“They think they are elderly and it is a normal consequence of ageing to be in bed,” says Dr Al Suwaidi.
The United Arab Emirates (UAE) is a small country in the Middle East, nestled between Saudi Arabia to the West, Oman to the East and Iran to the North. A cross-sectional study reported that 95% of its participants, all adults over the age of 65 years, rated their health as satisfactory or higher. There is a general perception of good health among the elderly. Despite this fact, the UAE has the 2nd highest incidence of diabetes in the world, and 4th highest rate of glucose intolerance in its population. Very little in known about elderly health in the UAE and even less is known about elderly health beliefs in this population.
Dr. Al Suwaidi, Director of Geriatrics at Dubai Health Authority, provides insight into what elderly health could be. She suggests the norm to be a passive acceptance of poor health during aging. Religion also plays a significant role in health care seeking behavior. A recurrent theme is the idea that ‘Health is from God‘, discouraging individuals to take action for better health which can imply going against the will of God. Another factor influencing health care seeking behavior is the presence of symptoms. Good health is equated with lack of visible disease, making it less likely to seek care for silent or underlying cases such as diabetes and hypertension.
There is a high regard for elders within the family structure. Common features of the family structure include a practice of traditional values, religion and high economic resources. Understanding the role of elders within the family is essential to providing adequate geriatric care. Dr. Al Suwaidi suggests that there is a greater need for day care centres than long term nursing homes since families would not be receptive to placing their elders in old-age living facilities. This shows the importance of encouraging families and increasing geriatric care that focuses on home-based elderly care.
Geriatric care is a relatively new branch of medicine in the UAE. There is a high disparity of geriatric care provided between the seven emirates, or regions, of the country. The emirates of Umm Al Quwain and Fujairah have relatively poor geriatric care facilities. This is because different governmental bodies govern and offer different services to their respective elderly population. In addition to disparity by location, there is also disparity by citizenship. UAE has one of the world’s highest proportions of an expatriate population, accounting for close to 90% of the country’s total population. This vast majority have limited access to health insurance and social welfare programs.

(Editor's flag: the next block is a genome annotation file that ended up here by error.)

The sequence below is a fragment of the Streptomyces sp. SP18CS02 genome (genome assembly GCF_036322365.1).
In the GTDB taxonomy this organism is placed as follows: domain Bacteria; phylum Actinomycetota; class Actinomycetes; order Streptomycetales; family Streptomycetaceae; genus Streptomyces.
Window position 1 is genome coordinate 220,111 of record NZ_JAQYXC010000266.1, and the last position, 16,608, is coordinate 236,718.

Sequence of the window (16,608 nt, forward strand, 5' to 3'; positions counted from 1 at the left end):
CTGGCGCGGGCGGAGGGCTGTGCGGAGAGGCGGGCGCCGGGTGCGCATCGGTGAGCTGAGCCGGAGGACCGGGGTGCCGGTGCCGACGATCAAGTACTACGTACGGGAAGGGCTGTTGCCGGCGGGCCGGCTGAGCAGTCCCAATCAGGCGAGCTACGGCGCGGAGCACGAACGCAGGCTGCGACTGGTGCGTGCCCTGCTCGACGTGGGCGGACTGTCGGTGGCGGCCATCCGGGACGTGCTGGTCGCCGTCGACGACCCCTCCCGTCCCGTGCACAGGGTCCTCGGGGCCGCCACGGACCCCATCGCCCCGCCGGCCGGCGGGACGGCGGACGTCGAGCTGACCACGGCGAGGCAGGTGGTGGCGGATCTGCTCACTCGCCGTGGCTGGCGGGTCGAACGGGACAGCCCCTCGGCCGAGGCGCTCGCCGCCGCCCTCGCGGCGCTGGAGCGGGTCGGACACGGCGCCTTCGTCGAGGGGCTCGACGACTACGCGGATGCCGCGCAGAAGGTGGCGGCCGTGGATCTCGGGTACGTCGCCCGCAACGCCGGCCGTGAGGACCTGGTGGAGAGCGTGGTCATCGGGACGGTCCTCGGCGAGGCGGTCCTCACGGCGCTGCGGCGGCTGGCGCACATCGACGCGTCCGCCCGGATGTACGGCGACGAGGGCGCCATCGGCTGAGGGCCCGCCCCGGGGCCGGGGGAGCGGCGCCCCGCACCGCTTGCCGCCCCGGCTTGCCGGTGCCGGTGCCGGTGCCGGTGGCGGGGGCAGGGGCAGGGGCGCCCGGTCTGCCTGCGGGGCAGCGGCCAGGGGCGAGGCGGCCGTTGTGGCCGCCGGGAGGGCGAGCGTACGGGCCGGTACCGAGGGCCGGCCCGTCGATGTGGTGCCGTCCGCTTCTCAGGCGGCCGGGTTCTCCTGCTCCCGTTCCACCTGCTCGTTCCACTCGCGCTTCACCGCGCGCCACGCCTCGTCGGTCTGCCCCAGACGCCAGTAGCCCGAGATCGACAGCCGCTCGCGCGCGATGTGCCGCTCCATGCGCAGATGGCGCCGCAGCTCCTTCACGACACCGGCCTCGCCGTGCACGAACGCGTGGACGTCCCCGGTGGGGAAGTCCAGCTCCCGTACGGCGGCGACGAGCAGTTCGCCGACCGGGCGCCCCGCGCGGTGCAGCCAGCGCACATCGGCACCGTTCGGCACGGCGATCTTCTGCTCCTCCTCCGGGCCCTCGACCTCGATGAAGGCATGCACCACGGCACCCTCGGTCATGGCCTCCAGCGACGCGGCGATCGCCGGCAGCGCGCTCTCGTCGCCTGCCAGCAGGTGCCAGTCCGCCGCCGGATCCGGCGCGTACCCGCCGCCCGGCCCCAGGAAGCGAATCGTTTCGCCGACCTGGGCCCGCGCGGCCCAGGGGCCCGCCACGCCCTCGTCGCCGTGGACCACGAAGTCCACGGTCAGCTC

Current government initiatives include the Elderly Happiness Initiative (EHI) and Weleef. EHI aims to improve the quality of life of elders living alone by providing funding for health care workers to visit and provide home-based care. Weleef is a program that imparts knowledge on best practices to health care providers on a regular basis. Both programs operate in the Emirate of Dubai and are accessible only to UAE nationals or Emiratis. In Dubai, the elderly population, constituting 0.5% of the total population, accounts for 5% of out-patient visits. In addition to improving health, revisiting the current situation of elderly health can also help defray the costs of aging. The UAE needs an inclusive geriatric care model that incorporates local ideas on elderly health. The UAE needs an inclusive geriatric care model that takes local models of elderly health into account
Namratha Rao is currently pursuing her MSPH in International Health in Social and Behavioral Interventions at the Johns Hopkins University Bloomberg School of Public Health.
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